The European Parliament has voted overwhelmingly urging antitrust regulators to strongly consider the breakup of Google. The goal is to separate the company’s search business from all other services it offers. This may seem dire, and it’s certainly nothing to scoff at, but Google can afford it.
The measures do not mention Google by name, but the company has a 90 percent market share for search in Europe. Here’s the crux of the matter:
The resolution underlines that “the online search market is of particular importance in ensuring competitive conditions within the digital single market” and welcomes the Commission’s pledges to investigate further the search engines’ practices.
Given the role of internet search engines in “commercialising secondary exploitation of obtained information” and the need to enforce EU competition rules, MEPs also call on the Commission “to consider proposals with the aim of unbundling search engines from other commercial services” in the long run.
Many key people will need to make various decisions in response. These include European Commissioners for Competition (Margrethe Vestager), for Digital Economy and Society (Günther Oettinger), and for Digital Single Market (Andrus Ansip). Oh, and you can expect various European country heads will want to weigh in as well.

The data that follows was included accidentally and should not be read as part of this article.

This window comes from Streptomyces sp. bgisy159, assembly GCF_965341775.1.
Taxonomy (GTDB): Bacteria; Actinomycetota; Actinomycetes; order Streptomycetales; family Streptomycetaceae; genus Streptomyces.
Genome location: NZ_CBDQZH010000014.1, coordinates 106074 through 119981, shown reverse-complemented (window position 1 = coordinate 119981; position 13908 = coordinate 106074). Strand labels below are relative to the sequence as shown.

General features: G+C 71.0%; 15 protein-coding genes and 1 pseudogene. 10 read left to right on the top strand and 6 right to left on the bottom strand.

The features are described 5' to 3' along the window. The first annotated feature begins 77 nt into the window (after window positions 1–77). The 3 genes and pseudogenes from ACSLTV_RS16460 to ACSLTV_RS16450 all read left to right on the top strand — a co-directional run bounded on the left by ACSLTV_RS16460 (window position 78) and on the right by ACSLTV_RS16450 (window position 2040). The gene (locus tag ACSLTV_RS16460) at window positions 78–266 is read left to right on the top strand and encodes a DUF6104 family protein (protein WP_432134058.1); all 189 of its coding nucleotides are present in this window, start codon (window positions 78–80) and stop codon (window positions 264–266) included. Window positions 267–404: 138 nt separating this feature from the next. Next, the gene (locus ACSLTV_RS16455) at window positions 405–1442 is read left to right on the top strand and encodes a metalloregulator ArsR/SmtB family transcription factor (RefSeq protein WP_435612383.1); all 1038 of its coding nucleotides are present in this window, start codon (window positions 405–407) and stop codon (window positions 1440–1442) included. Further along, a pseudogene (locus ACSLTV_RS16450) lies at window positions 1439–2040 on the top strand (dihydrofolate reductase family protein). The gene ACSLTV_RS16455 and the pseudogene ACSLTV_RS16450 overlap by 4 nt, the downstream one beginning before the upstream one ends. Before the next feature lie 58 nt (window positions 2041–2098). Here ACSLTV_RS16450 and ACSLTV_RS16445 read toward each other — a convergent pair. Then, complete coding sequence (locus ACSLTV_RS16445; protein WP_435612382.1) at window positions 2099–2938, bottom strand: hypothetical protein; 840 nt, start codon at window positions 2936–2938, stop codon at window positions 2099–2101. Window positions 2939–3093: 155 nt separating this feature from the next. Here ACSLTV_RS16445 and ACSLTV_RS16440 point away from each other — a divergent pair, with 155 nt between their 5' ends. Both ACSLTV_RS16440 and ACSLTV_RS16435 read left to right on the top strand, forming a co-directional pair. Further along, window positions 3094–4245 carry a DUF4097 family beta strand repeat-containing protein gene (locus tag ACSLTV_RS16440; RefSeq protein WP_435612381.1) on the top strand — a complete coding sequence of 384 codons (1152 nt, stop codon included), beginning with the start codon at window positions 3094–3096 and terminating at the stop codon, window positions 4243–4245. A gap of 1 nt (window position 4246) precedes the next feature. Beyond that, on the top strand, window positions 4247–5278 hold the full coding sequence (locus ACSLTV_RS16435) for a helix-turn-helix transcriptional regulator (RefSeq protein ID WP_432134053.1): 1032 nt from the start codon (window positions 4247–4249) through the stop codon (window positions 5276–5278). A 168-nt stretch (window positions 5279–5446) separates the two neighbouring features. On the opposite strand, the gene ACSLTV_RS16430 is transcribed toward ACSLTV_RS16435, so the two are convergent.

It’s not that individuals, countries, or governments will be paid off, or that there will be fines that Google will simply not be able to avoid. Those are not out of the question, but the bottom line is that this will all boil down to a cost, but not a significant one.
That’s not to say that spending a sizeable sum of money is not significant — maintaining a healthy revenue-to-profit ratio is critical for all businesses — but at the end of the day, Google will be just fine. The company will probably have to spend some cash here, hire some people for this or that, and possibly even make some changes to its various offerings.
Instead of breaking up, Google may have to offer alternative search engines in Android, push new Chrome users to consider Bing, or maybe even stop requiring a Google accounts for certain services. In other words, the company may have to give users more non-Google options across its product lineup, most likely in some of the ones that dominate the European market, including the aforementioned as well as maybe enterprise services, maps, and cloud computing.
None of this will help the company’s overall strategy and plans, but it won’t slow it down very much either. Companies the size of Google already spend a lot of money on initiatives and projects they don’t absolutely have to (Note: I’m not talking about moonshots, but just general money that you can afford to waste once you hit a certain size).
So don’t worry, Google won’t be broken up. This will continue to drag on, and you may see some more self-inflicted wounds, but there won’t be anything life threatening. Certainly nothing that more money can’t address.